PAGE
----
Flag Day | Review
Americana Trauma: Penn Returns with Hysterical Melodrama
After the formidable misfire of his last directorial effort The Last Face (2016), Sean Penn unfortunately doesn’t fare much better with his labor-of-love follow-up Flag Day, ‘based on a true story’ from the memoir Film Flam Man by Jennifer Vogel. A film about an ‘unique’ familial dysfunction in America’s heartland, Vogel’s woe is horribly maligned in a script from Brit scribe Jez Butterworth and the clearly out of touch Penn, who casts daughter Dylan Penn in curiously underwhelming lead role, which he usurps most suspiciously whenever he’s also on screen.
Like an overworked Sam Shepard melodrama beneath the hubris of a John Huston lens, Penn apes all his favored darlings for this seedy beat caricature which can’t quite hit the high notes of the trauma porn it aims to be. Unforgivably campy and stupendously dull, it’s the product of an egomaniac who clearly admires the New American Cinema heyday of the 1970s but cheaply emulates it.
Opening in 1992, John Vogel (Sean Penn) is being pursued for counterfeiting millions of dollars as explained to his daughter Jennifer (Dylan Penn) by a law enforcement agent (Regina King). The narrative flashes back to 1975, the good old days she remembers with mother Patty (Katheryn Winnick) and younger brother Nick. From early on in her childhood, despite her admiration for her father, she learned he was a hustler and a huckster, often disappearing from their lives for years on end. As a teenager in the early 1980s, she’s forced to leave another dysfunctional environment to seek solace with John, who ends up ruining their tenuous stability by robbing a bank. Pulling herself together and achieving a degree in journalism from the University of Minnesota, John’s final stunt would mark her forever.
At times, Dylan Penn, who is assumedly poised as a breakout performer with this material, recalls the semblance of her mother, Robin Wright. But her role as Jennifer is never really fully defined, despite the overzealous (and often quite terribly pretentious) narration which blares throughout, consistently telling but never showing. By the time she becomes an investigative journalist, as portrayed here, Jennifer never rises beyond a shaky, transparent cipher, and has the amorphous presence of any number of established willowy melancholics, from Lana Del Rey to Evan Rachel Wood. It doesn’t help Penn is both too old for the role while also appearing to consistently upstage his daughter in a zany Arthur Miller archetype in Nicolas Cage mode.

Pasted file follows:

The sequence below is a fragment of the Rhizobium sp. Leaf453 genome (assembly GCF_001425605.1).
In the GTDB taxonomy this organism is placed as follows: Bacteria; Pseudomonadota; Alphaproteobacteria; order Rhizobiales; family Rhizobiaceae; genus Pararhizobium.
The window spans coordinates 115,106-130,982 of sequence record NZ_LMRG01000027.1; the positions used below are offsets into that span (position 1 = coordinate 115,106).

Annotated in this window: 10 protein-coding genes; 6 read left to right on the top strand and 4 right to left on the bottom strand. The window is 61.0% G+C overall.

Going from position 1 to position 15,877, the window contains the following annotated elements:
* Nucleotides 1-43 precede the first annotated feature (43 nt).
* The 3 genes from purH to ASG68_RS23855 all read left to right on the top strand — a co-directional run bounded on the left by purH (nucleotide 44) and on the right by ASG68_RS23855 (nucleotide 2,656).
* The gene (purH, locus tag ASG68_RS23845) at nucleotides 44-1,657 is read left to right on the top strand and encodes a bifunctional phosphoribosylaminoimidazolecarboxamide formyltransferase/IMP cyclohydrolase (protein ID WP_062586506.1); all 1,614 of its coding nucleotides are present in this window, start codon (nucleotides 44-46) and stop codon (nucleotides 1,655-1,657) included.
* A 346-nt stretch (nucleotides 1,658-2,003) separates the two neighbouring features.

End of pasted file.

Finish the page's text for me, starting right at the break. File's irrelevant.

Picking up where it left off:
Early on in a 1975 flashback he curses wife Katheryn Winnick over his ‘goddamn Chopin record,’ an early warning alarm of the capsized ship the film becomes. A later instance has the Dean of the University of Minnesota tossing around John’s mugshot at his daughter during an entrance interview. Though this is a period film and based on a ‘true story,’ the parameters in which it’s presented are poorly attenuated.
Malick seems to be a reference for Penn here, both Days of Heaven and Tree of Life come to mind (the latter in which he ‘appeared’ in), but he also curiously recycled himself in an Into the Wild homeless/flop house montage which could have easily been excised considering the dependence on visual cliches.
Most significantly is how the film boldly assumes Flag Day is a holiday with which the general public is wholly familiar with (it’s June 14th and celebrates, you know, the 1777 acceptance of the design of the American Flag), but it’s used here for some Oliver Stone-y significance in dialogue concerning how not to trust men born on Flag Day as well as some other hokum in the narration explaining John’s behavior.
As portrayed by Penn, the Vogel’s might as well be J. Lee Thompson offspring navigating 1940s Nebraska with all its poetic wheat and rusty roadside attractions. Horrendously schmaltzy, if aptly lensed by Danny Moder, Penn wastes a cadre of notables in the periphery, from Regina King, to Eddie Marsan, to Dale Dickey and Josh Brolin. As a piece of filmmaking, Flag Day is completely inept. As a source of camp entertainment (outside of a major film festival)—-priceless.
Reviewed on July 10th at the 2021 Cannes Film Festival – Main Competition. 107 Mins